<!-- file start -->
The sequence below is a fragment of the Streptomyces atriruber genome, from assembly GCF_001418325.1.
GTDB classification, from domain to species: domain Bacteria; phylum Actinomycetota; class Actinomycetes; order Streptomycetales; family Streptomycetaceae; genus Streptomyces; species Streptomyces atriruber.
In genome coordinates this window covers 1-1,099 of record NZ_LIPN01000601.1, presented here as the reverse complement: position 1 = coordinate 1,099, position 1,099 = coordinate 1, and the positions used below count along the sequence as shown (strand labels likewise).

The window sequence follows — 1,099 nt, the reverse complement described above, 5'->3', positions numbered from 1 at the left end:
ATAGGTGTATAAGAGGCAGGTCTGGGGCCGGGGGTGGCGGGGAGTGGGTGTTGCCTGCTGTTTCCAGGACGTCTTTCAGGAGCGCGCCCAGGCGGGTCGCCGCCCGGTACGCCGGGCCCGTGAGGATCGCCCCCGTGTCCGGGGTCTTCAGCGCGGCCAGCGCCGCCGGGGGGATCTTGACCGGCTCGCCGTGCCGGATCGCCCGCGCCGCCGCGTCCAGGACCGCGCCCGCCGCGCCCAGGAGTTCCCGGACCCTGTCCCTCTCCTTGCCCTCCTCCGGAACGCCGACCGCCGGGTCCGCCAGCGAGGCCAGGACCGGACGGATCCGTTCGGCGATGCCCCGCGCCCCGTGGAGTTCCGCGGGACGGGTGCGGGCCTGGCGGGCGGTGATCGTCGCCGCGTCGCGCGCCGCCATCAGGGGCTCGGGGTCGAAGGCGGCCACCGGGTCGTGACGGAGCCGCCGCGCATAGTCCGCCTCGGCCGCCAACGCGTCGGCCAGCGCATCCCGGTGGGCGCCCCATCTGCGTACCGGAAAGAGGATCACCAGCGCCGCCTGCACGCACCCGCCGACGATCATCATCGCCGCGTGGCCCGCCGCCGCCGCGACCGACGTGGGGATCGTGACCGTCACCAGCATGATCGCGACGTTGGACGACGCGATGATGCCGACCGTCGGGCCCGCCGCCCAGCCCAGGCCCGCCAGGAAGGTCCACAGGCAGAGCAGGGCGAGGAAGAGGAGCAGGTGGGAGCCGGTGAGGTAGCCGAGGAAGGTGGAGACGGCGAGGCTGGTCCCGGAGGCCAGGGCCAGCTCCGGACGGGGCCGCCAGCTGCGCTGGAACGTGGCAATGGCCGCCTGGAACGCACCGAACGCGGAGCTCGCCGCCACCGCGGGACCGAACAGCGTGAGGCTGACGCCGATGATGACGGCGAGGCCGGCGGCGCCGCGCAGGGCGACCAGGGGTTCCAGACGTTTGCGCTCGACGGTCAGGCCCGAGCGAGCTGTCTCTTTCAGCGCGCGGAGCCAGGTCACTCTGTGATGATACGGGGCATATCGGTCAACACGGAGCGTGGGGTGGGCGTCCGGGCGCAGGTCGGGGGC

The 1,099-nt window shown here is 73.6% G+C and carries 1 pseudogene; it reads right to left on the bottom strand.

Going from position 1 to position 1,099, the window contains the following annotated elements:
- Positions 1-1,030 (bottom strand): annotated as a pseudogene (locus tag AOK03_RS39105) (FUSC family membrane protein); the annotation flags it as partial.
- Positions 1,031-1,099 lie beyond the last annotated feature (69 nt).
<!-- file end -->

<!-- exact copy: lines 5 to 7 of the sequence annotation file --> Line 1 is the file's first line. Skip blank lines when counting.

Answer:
ATAGGTGTATAAGAGGCAGGTCTGGGGCCGGGGGTGGCGGGGAGTGGGTGTTGCCTGCTGTTTCCAGGACGTCTTTCAGGAGCGCGCCCAGGCGGGTCGCCGCCCGGTACGCCGGGCCCGTGAGGATCGCCCCCGTGTCCGGGGTCTTCAGCGCGGCCAGCGCCGCCGGGGGGATCTTGACCGGCTCGCCGTGCCGGATCGCCCGCGCCGCCGCGTCCAGGACCGCGCCCGCCGCGCCCAGGAGTTCCCGGACCCTGTCCCTCTCCTTGCCCTCCTCCGGAACGCCGACCGCCGGGTCCGCCAGCGAGGCCAGGACCGGACGGATCCGTTCGGCGATGCCCCGCGCCCCGTGGAGTTCCGCGGGACGGGTGCGGGCCTGGCGGGCGGTGATCGTCGCCGCGTCGCGCGCCGCCATCAGGGGCTCGGGGTCGAAGGCGGCCACCGGGTCGTGACGGAGCCGCCGCGCATAGTCCGCCTCGGCCGCCAACGCGTCGGCCAGCGCATCCCGGTGGGCGCCCCATCTGCGTACCGGAAAGAGGATCACCAGCGCCGCCTGCACGCACCCGCCGACGATCATCATCGCCGCGTGGCCCGCCGCCGCCGCGACCGACGTGGGGATCGTGACCGTCACCAGCATGATCGCGACGTTGGACGACGCGATGATGCCGACCGTCGGGCCCGCCGCCCAGCCCAGGCCCGCCAGGAAGGTCCACAGGCAGAGCAGGGCGAGGAAGAGGAGCAGGTGGGAGCCGGTGAGGTAGCCGAGGAAGGTGGAGACGGCGAGGCTGGTCCCGGAGGCCAGGGCCAGCTCCGGACGGGGCCGCCAGCTGCGCTGGAACGTGGCAATGGCCGCCTGGAACGCACCGAACGCGGAGCTCGCCGCCACCGCGGGACCGAACAGCGTGAGGCTGACGCCGATGATGACGGCGAGGCCGGCGGCGCCGCGCAGGGCGACCAGGGGTTCCAGACGTTTGCGCTCGACGGTCAGGCCCGAGCGAGCTGTCTCTTTCAGCGCGCGGAGCCAGGTCACTCTGTGATGATACGGGGCATATCGGTCAACACGGAGCGTGGGGTGGGCGTCCGGGCGCAGGTCGGGGGC

The 1,099-nt window shown here is 73.6% G+C and carries 1 pseudogene; it reads right to left on the bottom strand.

Going from position 1 to position 1,099, the window contains the following annotated elements: